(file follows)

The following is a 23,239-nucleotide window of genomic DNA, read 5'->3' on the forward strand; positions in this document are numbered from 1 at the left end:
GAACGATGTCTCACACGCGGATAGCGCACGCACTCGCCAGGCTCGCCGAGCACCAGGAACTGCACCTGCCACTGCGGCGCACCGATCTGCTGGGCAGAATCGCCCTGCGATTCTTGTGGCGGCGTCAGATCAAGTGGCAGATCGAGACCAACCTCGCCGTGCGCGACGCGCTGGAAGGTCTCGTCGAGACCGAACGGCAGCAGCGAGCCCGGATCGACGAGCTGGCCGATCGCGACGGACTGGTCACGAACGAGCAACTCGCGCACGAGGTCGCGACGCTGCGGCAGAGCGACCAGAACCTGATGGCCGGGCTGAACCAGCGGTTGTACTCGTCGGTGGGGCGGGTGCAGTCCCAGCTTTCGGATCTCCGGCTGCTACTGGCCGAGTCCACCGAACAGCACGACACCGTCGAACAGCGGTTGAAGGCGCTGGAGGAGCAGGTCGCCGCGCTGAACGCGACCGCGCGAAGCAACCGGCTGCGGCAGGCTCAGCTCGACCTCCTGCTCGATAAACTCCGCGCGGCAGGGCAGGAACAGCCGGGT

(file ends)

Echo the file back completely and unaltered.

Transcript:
The following is a 23,239-nucleotide window of genomic DNA, read 5'->3' on the forward strand; positions in this document are numbered from 1 at the left end:
GAACGATGTCTCACACGCGGATAGCGCACGCACTCGCCAGGCTCGCCGAGCACCAGGAACTGCACCTGCCACTGCGGCGCACCGATCTGCTGGGCAGAATCGCCCTGCGATTCTTGTGGCGGCGTCAGATCAAGTGGCAGATCGAGACCAACCTCGCCGTGCGCGACGCGCTGGAAGGTCTCGTCGAGACCGAACGGCAGCAGCGAGCCCGGATCGACGAGCTGGCCGATCGCGACGGACTGGTCACGAACGAGCAACTCGCGCACGAGGTCGCGACGCTGCGGCAGAGCGACCAGAACCTGATGGCCGGGCTGAACCAGCGGTTGTACTCGTCGGTGGGGCGGGTGCAGTCCCAGCTTTCGGATCTCCGGCTGCTACTGGCCGAGTCCACCGAACAGCACGACACCGTCGAACAGCGGTTGAAGGCGCTGGAGGAGCAGGTCGCCGCGCTGAACGCGACCGCGCGAAGCAACCGGCTGCGGCAGGCTCAGCTCGACCTCCTGCTCGATAAACTCCGCGCGGCAGGGCAGGAACAGCCGGGT